LUNDBRECK AREA FARMERS
by Farley Wuth, Curator,
Kootenai Brown Pioneer Village
Copyright, Pincher Creek & District Historical Society
John Eccles was a nearly-forgotten pioneer who spent up to two decades working on ranches in the Lundbreck area.
Eccles was born in Ireland on August 10th, 1841. Although the Dominion of Canada Census for 1901 indicates that he immigrated to Canada in 1883, folklore indicates that he arrived here much earlier. He participated in the Fenian Raid of 1871 and later joined up with the Royal Horse Artillery from which he resigned in 1881. From that agency he received a pension. It was said that he also served for close to twenty years as a member of the North West Mounted Police.
John Eccles arrived on the southwestern corner of the Canadian Prairies in the early 1890s. Since leaving the Mounties he worked as a cook on various ranches in the area. He boarded with ranchers Frank A. and Clement G. Mead.
Eccles passed away at the age of 71 years the evening of Friday, October 18th, 1912. His death occurred at the Memorial Hospital in Pincher Creek following an illness of three weeks. A funeral was held on Saturday afternoon from St. John’s Anglican Church. The Reverend Gretton performed the service. Eccles had been a long standing member of the Church of England, so indicated by his listing in the Dominion of Canada Census from back in 1901.
THE EDMOND AND BETTY SIMISTER FAMILY
One of the little known Lundbreck area farmers was the Edmond D. and Mary E. Simister Family. The Simisters originated in England, Mary’s hometown being Lancaster. They immigrated to Canada after their two sons William B. and Edmond D. Jr. were born in Europe in February 1886 and July 1892 respectively. Edmond Sr. was born in September 1856; his wife Mary was just over two years his senior with her birth occurring in July 1854. Mary’s middle name appears to have been Ellen, but she seems to have been popularly known amoung family members and friends as Betty.
The Simisters also had two daughters who may have been born in between their sons. One was Mrs. S. Armstrong who resided in Pincher Creek as of 1908. Four years later she lived in Lethbridge. The second daughter was Mrs. Marchant, who in 1908 lived in Lundbreck, but who had moved to Nanton by 1912.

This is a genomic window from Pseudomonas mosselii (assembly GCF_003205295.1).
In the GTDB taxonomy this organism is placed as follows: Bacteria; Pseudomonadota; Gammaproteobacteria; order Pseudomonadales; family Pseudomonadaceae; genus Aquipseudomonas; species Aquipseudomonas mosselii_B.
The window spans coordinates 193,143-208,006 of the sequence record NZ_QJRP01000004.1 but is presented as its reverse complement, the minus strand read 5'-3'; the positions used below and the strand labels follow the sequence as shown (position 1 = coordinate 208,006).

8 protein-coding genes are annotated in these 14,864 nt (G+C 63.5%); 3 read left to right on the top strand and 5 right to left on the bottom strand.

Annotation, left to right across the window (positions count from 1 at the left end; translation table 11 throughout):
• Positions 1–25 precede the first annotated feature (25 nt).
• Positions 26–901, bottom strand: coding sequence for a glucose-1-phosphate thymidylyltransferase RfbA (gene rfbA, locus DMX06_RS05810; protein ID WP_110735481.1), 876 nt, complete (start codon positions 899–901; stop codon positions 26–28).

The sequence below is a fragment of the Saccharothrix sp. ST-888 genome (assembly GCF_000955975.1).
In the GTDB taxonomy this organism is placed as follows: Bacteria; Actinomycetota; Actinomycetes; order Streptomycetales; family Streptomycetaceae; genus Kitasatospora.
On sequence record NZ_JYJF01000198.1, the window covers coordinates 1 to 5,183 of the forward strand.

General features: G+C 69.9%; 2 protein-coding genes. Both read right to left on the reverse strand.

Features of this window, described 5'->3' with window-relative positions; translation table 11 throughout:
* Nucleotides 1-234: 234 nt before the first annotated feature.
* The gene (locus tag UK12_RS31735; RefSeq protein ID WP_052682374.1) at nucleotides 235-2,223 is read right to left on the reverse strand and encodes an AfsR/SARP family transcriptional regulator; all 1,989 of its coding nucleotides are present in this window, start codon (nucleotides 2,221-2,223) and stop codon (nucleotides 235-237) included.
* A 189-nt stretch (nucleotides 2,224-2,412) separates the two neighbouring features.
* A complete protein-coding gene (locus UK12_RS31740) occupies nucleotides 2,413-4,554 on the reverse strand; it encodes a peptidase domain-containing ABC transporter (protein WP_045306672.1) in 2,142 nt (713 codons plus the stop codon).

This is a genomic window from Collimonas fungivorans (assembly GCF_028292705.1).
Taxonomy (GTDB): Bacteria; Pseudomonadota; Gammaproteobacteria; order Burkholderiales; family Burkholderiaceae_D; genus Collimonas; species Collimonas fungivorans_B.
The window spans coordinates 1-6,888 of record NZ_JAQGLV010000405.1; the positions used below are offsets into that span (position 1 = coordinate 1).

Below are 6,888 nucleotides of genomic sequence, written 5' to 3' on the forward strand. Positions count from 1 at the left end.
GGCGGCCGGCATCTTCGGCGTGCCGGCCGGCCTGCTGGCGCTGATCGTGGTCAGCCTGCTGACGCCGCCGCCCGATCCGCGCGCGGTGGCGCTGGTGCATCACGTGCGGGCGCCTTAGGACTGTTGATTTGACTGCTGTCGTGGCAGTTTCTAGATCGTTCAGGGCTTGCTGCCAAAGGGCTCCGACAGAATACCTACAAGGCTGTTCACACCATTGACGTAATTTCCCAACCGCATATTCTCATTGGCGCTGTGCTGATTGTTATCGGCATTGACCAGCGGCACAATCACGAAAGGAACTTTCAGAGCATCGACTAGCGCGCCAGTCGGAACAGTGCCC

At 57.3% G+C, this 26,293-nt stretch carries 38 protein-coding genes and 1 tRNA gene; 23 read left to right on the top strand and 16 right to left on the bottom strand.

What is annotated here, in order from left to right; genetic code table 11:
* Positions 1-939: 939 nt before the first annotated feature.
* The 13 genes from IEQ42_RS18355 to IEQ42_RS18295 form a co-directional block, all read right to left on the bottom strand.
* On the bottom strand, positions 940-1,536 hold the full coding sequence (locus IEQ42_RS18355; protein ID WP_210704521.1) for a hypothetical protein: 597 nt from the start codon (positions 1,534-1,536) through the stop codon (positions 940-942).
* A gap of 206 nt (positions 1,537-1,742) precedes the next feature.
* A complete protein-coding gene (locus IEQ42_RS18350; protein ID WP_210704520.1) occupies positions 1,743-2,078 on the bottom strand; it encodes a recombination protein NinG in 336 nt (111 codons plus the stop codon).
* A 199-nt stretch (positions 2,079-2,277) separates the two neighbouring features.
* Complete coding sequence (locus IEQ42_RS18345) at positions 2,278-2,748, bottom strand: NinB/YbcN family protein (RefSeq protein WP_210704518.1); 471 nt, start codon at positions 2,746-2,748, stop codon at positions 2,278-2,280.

The Simister family was associated with the Church of England.
The Simisters settled in the Lundbreck area circa 1900 and quickly became established as farmers. Their spread was located in Township 8, Range 2, West of the 5th, just a few miles north of this Canadian Pacific Railway siding also known for its ranching and coal mining connections. Their farming endeavours appear to have gone well for several years, but family disasters struck twice prior to the outbreak of the First World War.
Mary Simister passed away the afternoon of Saturday, December 19th, 1908. Death was due to bronchitis. A funeral, held from the family home the following Monday, was well attended by friends and community members.
Bad luck struck again in early August 1912 when their eldest son, the 24-year-old William, was drowned while fishing along the Middle Fork of the Oldman River. The story goes that he and a friend named Riley had gone down to the river for their outing but had become separated in order to explore the best fishing holes. Riley had caught up with his friend but found him lying in the water. It was thought that William may have had an epileptic seizure, to which he was prone, and accidently fell into the river. His funeral was held from Pincher Creek on Sunday, August 4th, 1912.